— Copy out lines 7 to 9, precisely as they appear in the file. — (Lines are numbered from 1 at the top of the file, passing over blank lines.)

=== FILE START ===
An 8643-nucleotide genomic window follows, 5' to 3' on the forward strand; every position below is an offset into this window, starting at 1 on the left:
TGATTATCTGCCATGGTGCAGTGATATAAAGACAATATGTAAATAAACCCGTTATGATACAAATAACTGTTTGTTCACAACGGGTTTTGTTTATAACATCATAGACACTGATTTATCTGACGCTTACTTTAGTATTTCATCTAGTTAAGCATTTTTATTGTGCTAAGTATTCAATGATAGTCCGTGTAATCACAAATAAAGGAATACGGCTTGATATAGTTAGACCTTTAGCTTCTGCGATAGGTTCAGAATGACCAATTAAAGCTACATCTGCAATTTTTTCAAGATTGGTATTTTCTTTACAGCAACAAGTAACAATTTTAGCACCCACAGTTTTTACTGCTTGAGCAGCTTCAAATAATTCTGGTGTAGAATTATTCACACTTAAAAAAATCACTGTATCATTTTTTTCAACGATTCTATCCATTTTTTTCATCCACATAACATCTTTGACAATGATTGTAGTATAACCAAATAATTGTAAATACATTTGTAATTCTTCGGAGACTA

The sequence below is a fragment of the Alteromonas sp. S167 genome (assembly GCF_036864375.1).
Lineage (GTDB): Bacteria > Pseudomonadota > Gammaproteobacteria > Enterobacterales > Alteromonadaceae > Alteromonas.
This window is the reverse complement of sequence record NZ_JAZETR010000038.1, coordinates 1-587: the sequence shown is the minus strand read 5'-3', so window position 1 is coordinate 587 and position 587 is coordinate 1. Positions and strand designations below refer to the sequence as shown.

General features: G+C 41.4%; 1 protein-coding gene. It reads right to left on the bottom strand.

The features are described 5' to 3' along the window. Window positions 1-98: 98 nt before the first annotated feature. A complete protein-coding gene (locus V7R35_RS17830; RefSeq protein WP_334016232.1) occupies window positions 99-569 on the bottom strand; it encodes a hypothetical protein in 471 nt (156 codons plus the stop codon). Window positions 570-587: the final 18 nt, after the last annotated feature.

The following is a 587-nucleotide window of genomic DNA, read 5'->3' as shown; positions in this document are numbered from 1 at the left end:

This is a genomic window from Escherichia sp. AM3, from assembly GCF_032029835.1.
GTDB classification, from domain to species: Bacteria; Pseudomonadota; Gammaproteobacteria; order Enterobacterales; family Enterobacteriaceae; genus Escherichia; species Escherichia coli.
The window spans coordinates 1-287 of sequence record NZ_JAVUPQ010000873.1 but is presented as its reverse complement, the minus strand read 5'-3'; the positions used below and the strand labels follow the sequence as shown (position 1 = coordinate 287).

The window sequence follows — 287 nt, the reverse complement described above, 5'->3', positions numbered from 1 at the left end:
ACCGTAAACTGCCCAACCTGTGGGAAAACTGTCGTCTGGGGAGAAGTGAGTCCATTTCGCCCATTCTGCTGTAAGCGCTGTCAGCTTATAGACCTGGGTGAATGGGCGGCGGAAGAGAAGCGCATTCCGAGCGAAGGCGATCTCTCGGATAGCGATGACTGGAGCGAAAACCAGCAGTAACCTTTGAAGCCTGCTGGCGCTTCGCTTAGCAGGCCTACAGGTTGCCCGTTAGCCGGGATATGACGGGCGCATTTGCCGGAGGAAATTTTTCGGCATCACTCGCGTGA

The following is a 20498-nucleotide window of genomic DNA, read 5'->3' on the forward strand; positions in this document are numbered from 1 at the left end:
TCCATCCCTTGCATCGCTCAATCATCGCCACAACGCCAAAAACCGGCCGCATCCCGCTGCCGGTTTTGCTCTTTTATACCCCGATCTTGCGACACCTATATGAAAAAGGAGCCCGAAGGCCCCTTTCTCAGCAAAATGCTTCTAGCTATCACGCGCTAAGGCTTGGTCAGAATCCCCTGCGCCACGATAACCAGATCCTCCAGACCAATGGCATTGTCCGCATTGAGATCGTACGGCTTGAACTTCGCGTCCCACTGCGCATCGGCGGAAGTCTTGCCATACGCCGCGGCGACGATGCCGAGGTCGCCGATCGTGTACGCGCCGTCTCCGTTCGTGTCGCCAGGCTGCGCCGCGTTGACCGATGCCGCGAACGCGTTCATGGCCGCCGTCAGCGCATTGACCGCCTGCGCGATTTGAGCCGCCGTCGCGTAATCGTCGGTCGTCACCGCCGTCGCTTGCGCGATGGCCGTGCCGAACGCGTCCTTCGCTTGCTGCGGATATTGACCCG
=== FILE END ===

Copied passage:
The features are described 5' to 3' along the window. Window positions 1-98: 98 nt before the first annotated feature. A complete protein-coding gene (locus V7R35_RS17830; RefSeq protein WP_334016232.1) occupies window positions 99-569 on the bottom strand; it encodes a hypothetical protein in 471 nt (156 codons plus the stop codon). Window positions 570-587: the final 18 nt, after the last annotated feature.

The following is a 587-nucleotide window of genomic DNA, read 5'->3' as shown; positions in this document are numbered from 1 at the left end:

This is a genomic window from Escherichia sp. AM3, from assembly GCF_032029835.1.